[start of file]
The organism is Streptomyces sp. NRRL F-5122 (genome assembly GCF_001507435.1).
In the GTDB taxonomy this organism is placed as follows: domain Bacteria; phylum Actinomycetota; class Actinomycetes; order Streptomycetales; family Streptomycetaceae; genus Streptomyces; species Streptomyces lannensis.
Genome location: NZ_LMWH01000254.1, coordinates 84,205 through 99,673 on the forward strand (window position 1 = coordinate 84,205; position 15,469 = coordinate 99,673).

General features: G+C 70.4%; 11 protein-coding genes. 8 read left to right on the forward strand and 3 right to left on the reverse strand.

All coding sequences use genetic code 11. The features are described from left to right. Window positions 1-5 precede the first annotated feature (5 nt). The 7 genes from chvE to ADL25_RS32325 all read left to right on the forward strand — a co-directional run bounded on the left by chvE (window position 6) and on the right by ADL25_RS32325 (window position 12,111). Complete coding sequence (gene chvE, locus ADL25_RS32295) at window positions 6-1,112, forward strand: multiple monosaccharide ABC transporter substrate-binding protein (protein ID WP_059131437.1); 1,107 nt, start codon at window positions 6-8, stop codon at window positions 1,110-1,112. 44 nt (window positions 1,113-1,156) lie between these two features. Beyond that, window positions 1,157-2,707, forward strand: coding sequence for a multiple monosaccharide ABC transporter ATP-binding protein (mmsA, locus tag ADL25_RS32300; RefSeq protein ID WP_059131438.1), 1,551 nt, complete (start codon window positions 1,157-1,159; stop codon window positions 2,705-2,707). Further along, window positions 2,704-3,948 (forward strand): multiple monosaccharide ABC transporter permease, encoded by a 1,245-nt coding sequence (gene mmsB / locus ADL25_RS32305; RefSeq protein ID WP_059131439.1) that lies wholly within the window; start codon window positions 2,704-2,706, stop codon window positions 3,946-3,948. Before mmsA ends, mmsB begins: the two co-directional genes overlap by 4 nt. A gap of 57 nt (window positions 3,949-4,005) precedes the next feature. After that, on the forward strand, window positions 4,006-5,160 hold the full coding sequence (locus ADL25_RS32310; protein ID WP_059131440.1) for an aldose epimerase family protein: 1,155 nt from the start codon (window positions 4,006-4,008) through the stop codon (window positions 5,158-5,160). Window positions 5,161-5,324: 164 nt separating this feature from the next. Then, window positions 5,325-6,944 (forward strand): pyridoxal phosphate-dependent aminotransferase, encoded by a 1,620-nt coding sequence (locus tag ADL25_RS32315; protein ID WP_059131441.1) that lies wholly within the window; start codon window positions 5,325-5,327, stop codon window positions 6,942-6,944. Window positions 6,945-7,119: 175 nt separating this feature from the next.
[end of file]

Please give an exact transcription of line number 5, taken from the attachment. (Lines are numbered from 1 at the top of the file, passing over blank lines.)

All coding sequences use genetic code 11. The features are described from left to right. Window positions 1-5 precede the first annotated feature (5 nt). The 7 genes from chvE to ADL25_RS32325 all read left to right on the forward strand — a co-directional run bounded on the left by chvE (window position 6) and on the right by ADL25_RS32325 (window position 12,111). Complete coding sequence (gene chvE, locus ADL25_RS32295) at window positions 6-1,112, forward strand: multiple monosaccharide ABC transporter substrate-binding protein (protein ID WP_059131437.1); 1,107 nt, start codon at window positions 6-8, stop codon at window positions 1,110-1,112. 44 nt (window positions 1,113-1,156) lie between these two features. Beyond that, window positions 1,157-2,707, forward strand: coding sequence for a multiple monosaccharide ABC transporter ATP-binding protein (mmsA, locus tag ADL25_RS32300; RefSeq protein ID WP_059131438.1), 1,551 nt, complete (start codon window positions 1,157-1,159; stop codon window positions 2,705-2,707). Further along, window positions 2,704-3,948 (forward strand): multiple monosaccharide ABC transporter permease, encoded by a 1,245-nt coding sequence (gene mmsB / locus ADL25_RS32305; RefSeq protein ID WP_059131439.1) that lies wholly within the window; start codon window positions 2,704-2,706, stop codon window positions 3,946-3,948. Before mmsA ends, mmsB begins: the two co-directional genes overlap by 4 nt. A gap of 57 nt (window positions 3,949-4,005) precedes the next feature. After that, on the forward strand, window positions 4,006-5,160 hold the full coding sequence (locus ADL25_RS32310; protein ID WP_059131440.1) for an aldose epimerase family protein: 1,155 nt from the start codon (window positions 4,006-4,008) through the stop codon (window positions 5,158-5,160). Window positions 5,161-5,324: 164 nt separating this feature from the next. Then, window positions 5,325-6,944 (forward strand): pyridoxal phosphate-dependent aminotransferase, encoded by a 1,620-nt coding sequence (locus tag ADL25_RS32315; protein ID WP_059131441.1) that lies wholly within the window; start codon window positions 5,325-5,327, stop codon window positions 6,942-6,944. Window positions 6,945-7,119: 175 nt separating this feature from the next.